If you’re looking for ways to improve the audio quality of your content, a budget lavalier mic may be an option. There are primarily two advantages to using a lav mic.
A lavalier mic clips onto your shirt. You don’t need a dedicated mic stand.
It’s small, unobtrusive, and allows the mic to be extremely close to the sound source. This gives lavalier mics an excellent signal-to-noise ratio.
There are primarily two types of lavalier micrphones – wired and wireless. Wireless lavalier microphones typically start at 300 USD for the major brands such as Shure, Rode, and Audio-Technica.
On the other hand, major brand wired lavaliers start at around 70 USD. These will typically plug into the headphone jack of your phone. If you’re looking for something that connects via XLR, you’re probably looking in the ballpark of 200-300 USD.
Budget Lavalier Mic Comparison
If you have an audio interface on your desk, you might even consider using one of these for conference calls and Zoom meetings.
Which Budget Lav Mic is Best for Me?
Both budget lavalier mics are more convenient but there’s a significant sacrifice in audio quality when compared to the Shure Beta57a. If the project calls for pristine quality audio, I’ll still have to set up a “proper” mic.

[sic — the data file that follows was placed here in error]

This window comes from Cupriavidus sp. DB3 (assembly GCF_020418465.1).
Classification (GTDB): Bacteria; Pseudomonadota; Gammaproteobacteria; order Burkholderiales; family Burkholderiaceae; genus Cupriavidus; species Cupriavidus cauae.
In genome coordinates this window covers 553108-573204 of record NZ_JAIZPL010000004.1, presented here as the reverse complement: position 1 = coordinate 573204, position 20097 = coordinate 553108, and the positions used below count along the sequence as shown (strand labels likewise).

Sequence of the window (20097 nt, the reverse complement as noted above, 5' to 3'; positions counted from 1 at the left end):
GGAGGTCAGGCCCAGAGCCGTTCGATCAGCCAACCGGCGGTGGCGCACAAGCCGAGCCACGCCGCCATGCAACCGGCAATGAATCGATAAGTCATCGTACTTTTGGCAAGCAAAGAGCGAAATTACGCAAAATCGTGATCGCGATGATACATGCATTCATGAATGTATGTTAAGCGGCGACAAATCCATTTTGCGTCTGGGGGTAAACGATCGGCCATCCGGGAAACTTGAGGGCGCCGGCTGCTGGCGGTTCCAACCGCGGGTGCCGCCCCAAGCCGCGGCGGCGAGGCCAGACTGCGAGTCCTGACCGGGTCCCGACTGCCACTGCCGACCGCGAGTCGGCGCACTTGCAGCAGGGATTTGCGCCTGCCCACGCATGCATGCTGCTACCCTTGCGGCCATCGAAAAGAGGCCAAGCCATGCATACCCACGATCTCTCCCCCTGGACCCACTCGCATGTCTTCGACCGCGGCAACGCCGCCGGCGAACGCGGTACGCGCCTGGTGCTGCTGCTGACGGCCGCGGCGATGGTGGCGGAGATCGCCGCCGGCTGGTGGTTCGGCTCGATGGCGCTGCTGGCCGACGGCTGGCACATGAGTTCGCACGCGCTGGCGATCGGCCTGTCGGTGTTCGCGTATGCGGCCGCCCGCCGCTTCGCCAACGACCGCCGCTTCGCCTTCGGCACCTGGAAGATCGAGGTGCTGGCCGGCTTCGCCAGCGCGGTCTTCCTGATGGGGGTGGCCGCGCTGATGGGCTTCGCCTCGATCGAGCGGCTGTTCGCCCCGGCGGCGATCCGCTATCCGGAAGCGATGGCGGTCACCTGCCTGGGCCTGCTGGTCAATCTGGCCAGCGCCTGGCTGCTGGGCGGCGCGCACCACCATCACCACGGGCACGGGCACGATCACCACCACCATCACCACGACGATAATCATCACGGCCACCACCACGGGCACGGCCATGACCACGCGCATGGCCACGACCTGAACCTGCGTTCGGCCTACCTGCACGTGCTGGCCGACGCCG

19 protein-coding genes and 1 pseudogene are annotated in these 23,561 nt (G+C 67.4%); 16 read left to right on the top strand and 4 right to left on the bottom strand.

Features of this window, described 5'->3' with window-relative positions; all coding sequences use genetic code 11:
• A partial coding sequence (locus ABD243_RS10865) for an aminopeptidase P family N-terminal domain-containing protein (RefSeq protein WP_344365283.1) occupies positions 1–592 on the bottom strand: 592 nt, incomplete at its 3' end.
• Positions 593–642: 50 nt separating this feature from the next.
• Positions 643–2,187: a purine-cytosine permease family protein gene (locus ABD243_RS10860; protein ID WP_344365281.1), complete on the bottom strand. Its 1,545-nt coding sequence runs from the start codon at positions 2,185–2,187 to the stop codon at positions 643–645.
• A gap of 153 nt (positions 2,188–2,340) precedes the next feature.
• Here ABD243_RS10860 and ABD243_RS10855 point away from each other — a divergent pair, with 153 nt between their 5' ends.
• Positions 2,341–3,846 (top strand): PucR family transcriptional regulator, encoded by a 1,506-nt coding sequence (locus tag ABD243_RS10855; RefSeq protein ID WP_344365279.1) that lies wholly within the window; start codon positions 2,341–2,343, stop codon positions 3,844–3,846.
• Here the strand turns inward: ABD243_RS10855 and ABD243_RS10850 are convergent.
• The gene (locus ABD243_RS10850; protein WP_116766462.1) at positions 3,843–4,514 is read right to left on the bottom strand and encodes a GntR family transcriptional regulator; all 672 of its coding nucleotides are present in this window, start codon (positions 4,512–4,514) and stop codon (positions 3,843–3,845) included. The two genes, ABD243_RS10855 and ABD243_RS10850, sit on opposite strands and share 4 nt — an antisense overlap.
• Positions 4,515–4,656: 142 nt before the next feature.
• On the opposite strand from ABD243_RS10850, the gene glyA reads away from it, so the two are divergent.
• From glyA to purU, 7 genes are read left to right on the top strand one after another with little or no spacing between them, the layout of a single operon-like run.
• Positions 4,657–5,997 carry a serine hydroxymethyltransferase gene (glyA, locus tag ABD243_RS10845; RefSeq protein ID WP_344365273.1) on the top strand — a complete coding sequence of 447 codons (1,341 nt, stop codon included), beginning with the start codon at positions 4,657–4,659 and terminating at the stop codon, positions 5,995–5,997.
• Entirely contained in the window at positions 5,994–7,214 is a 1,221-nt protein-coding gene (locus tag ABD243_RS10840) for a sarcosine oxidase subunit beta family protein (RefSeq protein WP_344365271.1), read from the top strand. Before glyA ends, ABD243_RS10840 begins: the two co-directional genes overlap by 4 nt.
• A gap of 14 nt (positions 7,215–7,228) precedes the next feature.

However, there are still a wide range of situations where either budget lavalier mic would be useful. For example, when I’m shooting YouTube content, I don’t want a mic to be up in my face. Or, when I’m on a conference call or Zoom meeting, I want my desk to be clear.
With the Boya BY-M4C, my voice sounds tinnier, but there was a lot less noise. When using the Maono AU-XLR10 my voice sounded a lot more natural, but there was significantly more noise.
In my case, I find it easier to work with clean(er) audio so I’ll be going with the Boya BY-M4C. My voice might sound tinny, but I can fix that in post if necessary.